A survey of the world’s top defense contractors shows America with the top five defense revenue-producing companies in the world. However, in the American economic model, with the exception of the Boeing Co., typically yields a distinct line between defense and commercial companies. The world’s No. 1 defense revenue-producing company, Lockheed Martin, garners 95 percent of its revenue from defense, with the other top companies between 75 percent and 94 percent. China contradicts this model. With five companies in the world’s top 15 for defense revenue, Chinese companies are also heavily involved in commercial enterprises, with only 20 to 38 percent of their revenue being generated by defense. This provides for an easier opportunity for Chinese companies to transition advanced commercial technology into defense products.

If we are to retain our overmatch capabilities, we will need the advanced technologies being developed by our most innovative commercial companies. We must stop simply providing ways that allow commercial companies to provide defense products. We must develop more creative ways to actively attract and encourage these world-leading technology companies into providing our Soldiers the war-winning products that will deter our competition. There are specific ways that we can do that.

Expand the use of other-transaction authority. One of the primary ways that innovative commercial companies connect to defense projects is through other-transaction authority. The use of that mechanism has shown an impressive increase from $950 million in the 2015 fiscal year to $7.7 billion in the 2019 fiscal year, with the U.S. Army leading the way ($4.5 billion that fiscal year). More can be done.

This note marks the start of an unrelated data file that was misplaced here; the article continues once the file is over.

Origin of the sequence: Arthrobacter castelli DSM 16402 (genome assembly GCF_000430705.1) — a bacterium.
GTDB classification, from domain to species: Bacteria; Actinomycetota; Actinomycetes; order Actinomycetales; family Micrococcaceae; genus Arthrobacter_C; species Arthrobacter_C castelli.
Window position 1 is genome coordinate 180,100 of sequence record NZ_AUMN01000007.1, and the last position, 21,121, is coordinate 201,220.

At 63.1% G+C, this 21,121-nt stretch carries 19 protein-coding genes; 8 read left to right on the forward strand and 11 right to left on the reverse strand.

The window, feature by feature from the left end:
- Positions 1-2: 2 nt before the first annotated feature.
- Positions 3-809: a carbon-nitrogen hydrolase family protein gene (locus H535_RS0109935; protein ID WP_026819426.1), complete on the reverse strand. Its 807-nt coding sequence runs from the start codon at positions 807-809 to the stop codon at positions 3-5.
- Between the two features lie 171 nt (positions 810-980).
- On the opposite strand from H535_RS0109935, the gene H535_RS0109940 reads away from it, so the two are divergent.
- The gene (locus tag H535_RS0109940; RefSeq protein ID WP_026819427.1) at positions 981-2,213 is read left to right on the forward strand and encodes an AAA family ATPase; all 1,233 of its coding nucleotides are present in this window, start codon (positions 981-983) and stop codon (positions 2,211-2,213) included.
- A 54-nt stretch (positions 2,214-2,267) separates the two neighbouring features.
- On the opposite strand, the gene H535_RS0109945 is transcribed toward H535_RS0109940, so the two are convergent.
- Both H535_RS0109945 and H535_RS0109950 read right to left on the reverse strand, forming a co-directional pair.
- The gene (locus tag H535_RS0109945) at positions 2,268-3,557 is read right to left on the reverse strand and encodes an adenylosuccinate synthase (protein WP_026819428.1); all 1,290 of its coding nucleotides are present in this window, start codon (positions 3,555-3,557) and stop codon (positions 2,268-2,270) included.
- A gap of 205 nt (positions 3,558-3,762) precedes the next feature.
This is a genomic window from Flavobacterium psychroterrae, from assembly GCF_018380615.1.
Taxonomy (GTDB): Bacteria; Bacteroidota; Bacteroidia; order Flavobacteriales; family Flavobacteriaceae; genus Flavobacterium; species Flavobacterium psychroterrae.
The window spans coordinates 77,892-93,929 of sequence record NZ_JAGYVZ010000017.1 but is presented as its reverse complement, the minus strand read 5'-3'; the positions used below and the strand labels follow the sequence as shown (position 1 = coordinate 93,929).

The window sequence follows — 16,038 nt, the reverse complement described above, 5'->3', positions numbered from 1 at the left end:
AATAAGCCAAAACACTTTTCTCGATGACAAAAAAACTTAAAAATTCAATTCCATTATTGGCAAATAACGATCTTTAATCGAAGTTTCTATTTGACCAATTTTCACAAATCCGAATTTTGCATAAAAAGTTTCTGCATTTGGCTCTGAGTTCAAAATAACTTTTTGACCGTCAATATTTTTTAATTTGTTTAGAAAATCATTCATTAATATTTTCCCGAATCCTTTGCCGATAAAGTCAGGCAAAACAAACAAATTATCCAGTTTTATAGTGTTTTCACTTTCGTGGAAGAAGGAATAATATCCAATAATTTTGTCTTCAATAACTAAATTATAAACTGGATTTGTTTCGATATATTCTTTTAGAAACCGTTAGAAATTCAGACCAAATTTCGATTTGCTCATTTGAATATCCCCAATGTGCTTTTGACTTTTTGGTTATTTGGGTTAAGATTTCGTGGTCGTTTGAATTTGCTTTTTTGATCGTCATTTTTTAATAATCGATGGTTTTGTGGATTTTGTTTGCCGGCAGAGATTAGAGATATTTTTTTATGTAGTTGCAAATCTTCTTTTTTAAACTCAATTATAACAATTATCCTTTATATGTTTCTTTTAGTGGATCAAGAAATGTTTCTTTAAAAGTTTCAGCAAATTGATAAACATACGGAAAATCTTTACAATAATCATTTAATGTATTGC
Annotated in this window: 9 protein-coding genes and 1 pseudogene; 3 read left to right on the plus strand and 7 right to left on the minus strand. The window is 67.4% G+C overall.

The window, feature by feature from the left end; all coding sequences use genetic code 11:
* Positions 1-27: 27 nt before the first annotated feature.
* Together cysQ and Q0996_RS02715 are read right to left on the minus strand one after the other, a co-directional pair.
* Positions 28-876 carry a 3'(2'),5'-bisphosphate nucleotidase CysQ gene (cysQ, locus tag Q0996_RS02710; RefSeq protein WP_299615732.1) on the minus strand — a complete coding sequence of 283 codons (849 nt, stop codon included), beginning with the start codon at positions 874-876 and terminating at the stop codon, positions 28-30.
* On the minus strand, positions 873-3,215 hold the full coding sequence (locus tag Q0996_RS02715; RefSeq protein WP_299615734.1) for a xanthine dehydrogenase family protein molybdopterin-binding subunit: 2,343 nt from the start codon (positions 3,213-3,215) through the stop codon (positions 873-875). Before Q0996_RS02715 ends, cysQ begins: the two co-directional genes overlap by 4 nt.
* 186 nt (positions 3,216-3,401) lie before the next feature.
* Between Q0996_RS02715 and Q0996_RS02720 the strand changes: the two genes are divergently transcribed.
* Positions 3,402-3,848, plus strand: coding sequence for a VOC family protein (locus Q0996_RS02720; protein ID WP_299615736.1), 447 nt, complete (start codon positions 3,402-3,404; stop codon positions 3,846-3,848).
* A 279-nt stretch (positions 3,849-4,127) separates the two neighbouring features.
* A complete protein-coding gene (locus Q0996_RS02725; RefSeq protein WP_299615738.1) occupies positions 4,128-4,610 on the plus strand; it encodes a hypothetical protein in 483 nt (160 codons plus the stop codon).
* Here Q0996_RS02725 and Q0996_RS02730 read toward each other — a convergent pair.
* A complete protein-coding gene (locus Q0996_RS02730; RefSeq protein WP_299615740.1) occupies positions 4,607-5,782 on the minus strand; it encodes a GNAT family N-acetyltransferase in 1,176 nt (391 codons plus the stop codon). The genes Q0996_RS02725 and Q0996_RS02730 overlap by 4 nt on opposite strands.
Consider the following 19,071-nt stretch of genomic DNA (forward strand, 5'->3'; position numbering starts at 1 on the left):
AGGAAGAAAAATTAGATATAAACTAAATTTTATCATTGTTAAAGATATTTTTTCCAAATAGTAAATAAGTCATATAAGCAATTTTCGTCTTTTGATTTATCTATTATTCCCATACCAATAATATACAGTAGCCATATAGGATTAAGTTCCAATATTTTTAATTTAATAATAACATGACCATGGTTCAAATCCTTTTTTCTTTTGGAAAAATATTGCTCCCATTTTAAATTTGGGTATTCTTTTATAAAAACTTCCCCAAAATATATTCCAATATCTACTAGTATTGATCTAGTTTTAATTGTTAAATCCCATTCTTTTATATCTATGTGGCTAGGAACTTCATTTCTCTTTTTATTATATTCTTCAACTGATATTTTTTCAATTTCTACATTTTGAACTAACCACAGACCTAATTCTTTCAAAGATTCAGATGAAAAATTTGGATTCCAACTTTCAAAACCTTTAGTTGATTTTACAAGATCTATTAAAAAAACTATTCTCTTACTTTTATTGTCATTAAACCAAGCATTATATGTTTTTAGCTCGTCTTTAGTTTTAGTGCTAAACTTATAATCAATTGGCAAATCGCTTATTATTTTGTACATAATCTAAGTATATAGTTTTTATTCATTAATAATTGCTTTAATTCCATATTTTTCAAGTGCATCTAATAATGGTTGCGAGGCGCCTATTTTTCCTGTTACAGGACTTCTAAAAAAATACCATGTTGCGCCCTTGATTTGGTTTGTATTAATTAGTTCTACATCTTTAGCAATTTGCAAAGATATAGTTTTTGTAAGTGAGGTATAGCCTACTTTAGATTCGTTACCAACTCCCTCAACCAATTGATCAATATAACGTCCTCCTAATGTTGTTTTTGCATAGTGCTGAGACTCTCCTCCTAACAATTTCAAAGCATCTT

Innovative commercial companies typically connect with DOD through consortia, aligned by focus areas, such as cyber, space, undersea, propulsion, etc. These consortia establish streamlined procedures to more quickly evaluate ideas and proposals than traditional processes based on the Federal Acquisition Regulation. However, the method by which the government has decided to fund these consortia places an unfortunate disincentive for companies to participate. To join a consortium, these nontraditional vendors, nonprofits and academic organizations must pay an application fee and membership dues, initial and annual, as well as provide a percentage of their profit to the consortium manager.

In this race to technology dominance, these barriers may just dissuade the right company with the right technology to make its war-winning and war-deterring difference from participating.

ARMY LEADS WAY ON OTA: The Army remains the leader in other-transaction authority (OTA) usage across DOD. In fiscal year 2019, Army OTA obligations increased from $3.07 billion to $4.95 billion, a 61 percent increase. Army OTA obligations have increased 416 percent since fiscal year 2016. (Graphic by the Center for Strategic & International Studies)

To attract versus merely allow, why not conduct a competitive source selection for each focus area and pay the consortium manager for its services? This would alleviate any negative financial considerations for innovative, nontraditional entities from submitting their ideas and proposals. For each contract awarded, the consortium manager also would receive a bonus payment, providing incentive to actively pursue and evaluate a maximum number of companies and organizations operating in its focus area.

Design for commercialization. Initiated by Congress with the National Defense Authorization Act for the 2011 fiscal year, the Design Exportability Features Pilot Program has evolved into a requirement in the recent DOD Instruction 5000.85, “Major Capability Acquisition.” Starting with milestone A, the proposed acquisition strategy is to include “design[ing] the system for exportability to foreign partners, except when the program has an MDA [milestone-decision authority]-approved waiver allowing for a U.S.-only design,” while also requiring the milestone-decision authority to “notify the USD A&S and the requirements-validation authority.”